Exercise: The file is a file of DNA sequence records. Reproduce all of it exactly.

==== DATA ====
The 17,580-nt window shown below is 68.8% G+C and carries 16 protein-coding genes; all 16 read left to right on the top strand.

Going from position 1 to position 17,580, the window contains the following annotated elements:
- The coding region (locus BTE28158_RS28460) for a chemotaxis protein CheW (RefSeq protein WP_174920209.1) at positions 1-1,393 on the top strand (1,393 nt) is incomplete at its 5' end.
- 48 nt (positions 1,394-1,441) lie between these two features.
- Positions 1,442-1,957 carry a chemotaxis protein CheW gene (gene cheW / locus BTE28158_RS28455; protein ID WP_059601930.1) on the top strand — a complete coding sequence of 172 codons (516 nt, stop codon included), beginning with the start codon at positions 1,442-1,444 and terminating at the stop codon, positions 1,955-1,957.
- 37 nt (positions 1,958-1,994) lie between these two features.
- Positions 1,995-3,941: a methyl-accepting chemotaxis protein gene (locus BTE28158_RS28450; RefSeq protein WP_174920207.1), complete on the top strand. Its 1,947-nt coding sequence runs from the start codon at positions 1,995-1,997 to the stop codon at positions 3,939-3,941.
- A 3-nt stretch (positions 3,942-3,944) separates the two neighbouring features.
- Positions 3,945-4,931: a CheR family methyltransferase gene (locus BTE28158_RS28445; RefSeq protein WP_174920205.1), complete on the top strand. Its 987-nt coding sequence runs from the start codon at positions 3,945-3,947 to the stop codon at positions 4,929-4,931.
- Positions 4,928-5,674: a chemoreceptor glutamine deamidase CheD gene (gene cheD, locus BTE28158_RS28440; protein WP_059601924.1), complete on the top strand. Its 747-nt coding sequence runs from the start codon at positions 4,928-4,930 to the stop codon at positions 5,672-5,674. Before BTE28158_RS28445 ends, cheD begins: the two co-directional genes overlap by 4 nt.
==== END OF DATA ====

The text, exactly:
The 17,580-nt window shown below is 68.8% G+C and carries 16 protein-coding genes; all 16 read left to right on the top strand.

Going from position 1 to position 17,580, the window contains the following annotated elements:
- The coding region (locus BTE28158_RS28460) for a chemotaxis protein CheW (RefSeq protein WP_174920209.1) at positions 1-1,393 on the top strand (1,393 nt) is incomplete at its 5' end.
- 48 nt (positions 1,394-1,441) lie between these two features.
- Positions 1,442-1,957 carry a chemotaxis protein CheW gene (gene cheW / locus BTE28158_RS28455; protein ID WP_059601930.1) on the top strand — a complete coding sequence of 172 codons (516 nt, stop codon included), beginning with the start codon at positions 1,442-1,444 and terminating at the stop codon, positions 1,955-1,957.
- 37 nt (positions 1,958-1,994) lie between these two features.
- Positions 1,995-3,941: a methyl-accepting chemotaxis protein gene (locus BTE28158_RS28450; RefSeq protein WP_174920207.1), complete on the top strand. Its 1,947-nt coding sequence runs from the start codon at positions 1,995-1,997 to the stop codon at positions 3,939-3,941.
- A 3-nt stretch (positions 3,942-3,944) separates the two neighbouring features.
- Positions 3,945-4,931: a CheR family methyltransferase gene (locus BTE28158_RS28445; RefSeq protein WP_174920205.1), complete on the top strand. Its 987-nt coding sequence runs from the start codon at positions 3,945-3,947 to the stop codon at positions 4,929-4,931.
- Positions 4,928-5,674: a chemoreceptor glutamine deamidase CheD gene (gene cheD, locus BTE28158_RS28440; protein WP_059601924.1), complete on the top strand. Its 747-nt coding sequence runs from the start codon at positions 4,928-4,930 to the stop codon at positions 5,672-5,674. Before BTE28158_RS28445 ends, cheD begins: the two co-directional genes overlap by 4 nt.